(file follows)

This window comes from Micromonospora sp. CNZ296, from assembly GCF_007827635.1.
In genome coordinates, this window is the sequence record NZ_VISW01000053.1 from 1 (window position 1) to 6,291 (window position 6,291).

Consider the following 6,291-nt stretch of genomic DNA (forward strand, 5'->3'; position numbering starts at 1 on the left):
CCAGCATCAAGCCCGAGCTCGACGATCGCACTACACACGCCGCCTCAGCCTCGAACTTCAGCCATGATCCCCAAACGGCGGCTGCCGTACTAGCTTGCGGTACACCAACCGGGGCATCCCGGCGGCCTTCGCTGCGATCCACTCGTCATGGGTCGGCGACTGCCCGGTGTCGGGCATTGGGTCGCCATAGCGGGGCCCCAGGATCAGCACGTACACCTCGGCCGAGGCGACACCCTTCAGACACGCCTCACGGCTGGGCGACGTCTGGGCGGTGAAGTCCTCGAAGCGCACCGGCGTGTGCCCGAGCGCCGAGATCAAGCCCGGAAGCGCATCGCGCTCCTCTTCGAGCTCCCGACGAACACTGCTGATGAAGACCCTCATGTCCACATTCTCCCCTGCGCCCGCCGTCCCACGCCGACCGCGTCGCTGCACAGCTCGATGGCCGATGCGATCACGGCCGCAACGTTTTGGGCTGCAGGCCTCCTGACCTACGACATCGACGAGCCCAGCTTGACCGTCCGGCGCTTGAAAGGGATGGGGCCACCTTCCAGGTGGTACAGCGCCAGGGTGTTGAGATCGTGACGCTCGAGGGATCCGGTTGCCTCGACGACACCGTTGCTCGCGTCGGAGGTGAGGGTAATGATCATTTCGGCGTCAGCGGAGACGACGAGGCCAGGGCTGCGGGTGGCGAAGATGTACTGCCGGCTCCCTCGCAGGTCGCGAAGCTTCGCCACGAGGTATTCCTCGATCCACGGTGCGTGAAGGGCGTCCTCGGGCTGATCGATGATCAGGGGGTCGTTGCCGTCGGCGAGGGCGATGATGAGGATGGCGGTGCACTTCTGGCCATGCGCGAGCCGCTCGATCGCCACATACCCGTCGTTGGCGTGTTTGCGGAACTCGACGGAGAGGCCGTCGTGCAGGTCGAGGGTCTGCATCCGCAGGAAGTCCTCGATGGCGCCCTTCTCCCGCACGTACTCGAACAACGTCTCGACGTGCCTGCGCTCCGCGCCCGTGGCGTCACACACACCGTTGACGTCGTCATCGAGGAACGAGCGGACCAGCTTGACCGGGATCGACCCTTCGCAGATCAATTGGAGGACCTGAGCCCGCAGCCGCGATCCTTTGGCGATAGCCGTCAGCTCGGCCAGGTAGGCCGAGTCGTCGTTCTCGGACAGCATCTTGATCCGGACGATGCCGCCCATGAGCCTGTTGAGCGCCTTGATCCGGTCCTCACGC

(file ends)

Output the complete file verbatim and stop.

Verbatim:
This window comes from Micromonospora sp. CNZ296, from assembly GCF_007827635.1.
In genome coordinates, this window is the sequence record NZ_VISW01000053.1 from 1 (window position 1) to 6,291 (window position 6,291).

Consider the following 6,291-nt stretch of genomic DNA (forward strand, 5'->3'; position numbering starts at 1 on the left):
CCAGCATCAAGCCCGAGCTCGACGATCGCACTACACACGCCGCCTCAGCCTCGAACTTCAGCCATGATCCCCAAACGGCGGCTGCCGTACTAGCTTGCGGTACACCAACCGGGGCATCCCGGCGGCCTTCGCTGCGATCCACTCGTCATGGGTCGGCGACTGCCCGGTGTCGGGCATTGGGTCGCCATAGCGGGGCCCCAGGATCAGCACGTACACCTCGGCCGAGGCGACACCCTTCAGACACGCCTCACGGCTGGGCGACGTCTGGGCGGTGAAGTCCTCGAAGCGCACCGGCGTGTGCCCGAGCGCCGAGATCAAGCCCGGAAGCGCATCGCGCTCCTCTTCGAGCTCCCGACGAACACTGCTGATGAAGACCCTCATGTCCACATTCTCCCCTGCGCCCGCCGTCCCACGCCGACCGCGTCGCTGCACAGCTCGATGGCCGATGCGATCACGGCCGCAACGTTTTGGGCTGCAGGCCTCCTGACCTACGACATCGACGAGCCCAGCTTGACCGTCCGGCGCTTGAAAGGGATGGGGCCACCTTCCAGGTGGTACAGCGCCAGGGTGTTGAGATCGTGACGCTCGAGGGATCCGGTTGCCTCGACGACACCGTTGCTCGCGTCGGAGGTGAGGGTAATGATCATTTCGGCGTCAGCGGAGACGACGAGGCCAGGGCTGCGGGTGGCGAAGATGTACTGCCGGCTCCCTCGCAGGTCGCGAAGCTTCGCCACGAGGTATTCCTCGATCCACGGTGCGTGAAGGGCGTCCTCGGGCTGATCGATGATCAGGGGGTCGTTGCCGTCGGCGAGGGCGATGATGAGGATGGCGGTGCACTTCTGGCCATGCGCGAGCCGCTCGATCGCCACATACCCGTCGTTGGCGTGTTTGCGGAACTCGACGGAGAGGCCGTCGTGCAGGTCGAGGGTCTGCATCCGCAGGAAGTCCTCGATGGCGCCCTTCTCCCGCACGTACTCGAACAACGTCTCGACGTGCCTGCGCTCCGCGCCCGTGGCGTCACACACACCGTTGACGTCGTCATCGAGGAACGAGCGGACCAGCTTGACCGGGATCGACCCTTCGCAGATCAATTGGAGGACCTGAGCCCGCAGCCGCGATCCTTTGGCGATAGCCGTCAGCTCGGCCAGGTAGGCCGAGTCGTCGTTCTCGGACAGCATCTTGATCCGGACGATGCCGCCCATGAGCCTGTTGAGCGCCTTGATCCGGTCCTCACGC